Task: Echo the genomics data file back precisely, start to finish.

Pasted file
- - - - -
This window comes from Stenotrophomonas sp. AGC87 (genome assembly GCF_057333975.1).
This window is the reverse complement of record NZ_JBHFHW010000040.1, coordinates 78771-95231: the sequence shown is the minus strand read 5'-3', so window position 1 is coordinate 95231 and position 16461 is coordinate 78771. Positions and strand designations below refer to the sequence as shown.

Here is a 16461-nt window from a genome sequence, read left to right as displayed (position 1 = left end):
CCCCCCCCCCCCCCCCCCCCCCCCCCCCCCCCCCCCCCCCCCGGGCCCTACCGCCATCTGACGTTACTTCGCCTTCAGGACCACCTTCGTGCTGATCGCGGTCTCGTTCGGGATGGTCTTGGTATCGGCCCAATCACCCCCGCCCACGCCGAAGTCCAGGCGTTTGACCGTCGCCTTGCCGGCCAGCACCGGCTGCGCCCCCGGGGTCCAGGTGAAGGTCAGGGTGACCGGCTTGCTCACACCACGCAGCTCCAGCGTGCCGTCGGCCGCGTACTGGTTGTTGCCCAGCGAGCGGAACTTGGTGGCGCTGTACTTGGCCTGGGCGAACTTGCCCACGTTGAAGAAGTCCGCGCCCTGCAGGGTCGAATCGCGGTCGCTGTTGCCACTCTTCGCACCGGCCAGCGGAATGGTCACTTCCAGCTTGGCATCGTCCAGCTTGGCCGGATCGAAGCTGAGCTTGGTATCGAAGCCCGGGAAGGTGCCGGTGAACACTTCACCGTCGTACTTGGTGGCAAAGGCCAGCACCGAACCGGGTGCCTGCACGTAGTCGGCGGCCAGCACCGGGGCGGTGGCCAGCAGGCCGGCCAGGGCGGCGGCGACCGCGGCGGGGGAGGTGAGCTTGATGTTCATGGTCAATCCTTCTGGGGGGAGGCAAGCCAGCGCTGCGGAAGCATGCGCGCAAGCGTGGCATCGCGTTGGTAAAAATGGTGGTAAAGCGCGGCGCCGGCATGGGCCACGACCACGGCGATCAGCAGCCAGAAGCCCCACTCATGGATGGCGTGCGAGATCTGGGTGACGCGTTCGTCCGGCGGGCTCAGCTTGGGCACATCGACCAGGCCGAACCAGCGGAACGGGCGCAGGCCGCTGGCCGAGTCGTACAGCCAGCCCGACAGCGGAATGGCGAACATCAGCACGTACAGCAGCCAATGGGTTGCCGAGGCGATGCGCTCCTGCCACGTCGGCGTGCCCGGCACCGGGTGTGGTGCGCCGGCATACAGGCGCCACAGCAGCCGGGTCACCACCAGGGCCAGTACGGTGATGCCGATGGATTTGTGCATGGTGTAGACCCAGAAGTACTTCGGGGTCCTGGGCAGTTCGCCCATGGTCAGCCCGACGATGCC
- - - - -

This window comes from Stenotrophomonas sp. AGC87 (genome assembly GCF_057333975.1).
This window is the reverse complement of record NZ_JBHFHW010000040.1, coordinates 78771-95231: the sequence shown is the minus strand read 5'-3', so window position 1 is coordinate 95231 and position 16461 is coordinate 78771. Positions and strand designations below refer to the sequence as shown.

Here is a 16461-nt window from a genome sequence, read left to right as displayed (position 1 = left end):
CCCCCCCCCCCCCCCCCCCCCCCCCCCCCCCCCCCCCCCCCCGGGCCCTACCGCCATCTGACGTTACTTCGCCTTCAGGACCACCTTCGTGCTGATCGCGGTCTCGTTCGGGATGGTCTTGGTATCGGCCCAATCACCCCCGCCCACGCCGAAGTCCAGGCGTTTGACCGTCGCCTTGCCGGCCAGCACCGGCTGCGCCCCCGGGGTCCAGGTGAAGGTCAGGGTGACCGGCTTGCTCACACCACGCAGCTCCAGCGTGCCGTCGGCCGCGTACTGGTTGTTGCCCAGCGAGCGGAACTTGGTGGCGCTGTACTTGGCCTGGGCGAACTTGCCCACGTTGAAGAAGTCCGCGCCCTGCAGGGTCGAATCGCGGTCGCTGTTGCCACTCTTCGCACCGGCCAGCGGAATGGTCACTTCCAGCTTGGCATCGTCCAGCTTGGCCGGATCGAAGCTGAGCTTGGTATCGAAGCCCGGGAAGGTGCCGGTGAACACTTCACCGTCGTACTTGGTGGCAAAGGCCAGCACCGAACCGGGTGCCTGCACGTAGTCGGCGGCCAGCACCGGGGCGGTGGCCAGCAGGCCGGCCAGGGCGGCGGCGACCGCGGCGGGGGAGGTGAGCTTGATGTTCATGGTCAATCCTTCTGGGGGGAGGCAAGCCAGCGCTGCGGAAGCATGCGCGCAAGCGTGGCATCGCGTTGGTAAAAATGGTGGTAAAGCGCGGCGCCGGCATGGGCCACGACCACGGCGATCAGCAGCCAGAAGCCCCACTCATGGATGGCGTGCGAGATCTGGGTGACGCGTTCGTCCGGCGGGCTCAGCTTGGGCACATCGACCAGGCCGAACCAGCGGAACGGGCGCAGGCCGCTGGCCGAGTCGTACAGCCAGCCCGACAGCGGAATGGCGAACATCAGCACGTACAGCAGCCAATGGGTTGCCGAGGCGATGCGCTCCTGCCACGTCGGCGTGCCCGGCACCGGGTGTGGTGCGCCGGCATACAGGCGCCACAGCAGCCGGGTCACCACCAGGGCCAGTACGGTGATGCCGATGGATTTGTGCATGGTGTAGACCCAGAAGTACTTCGGGGTCCTGGGCAGTTCGCCCATGGTCAGCCCGACGATGCC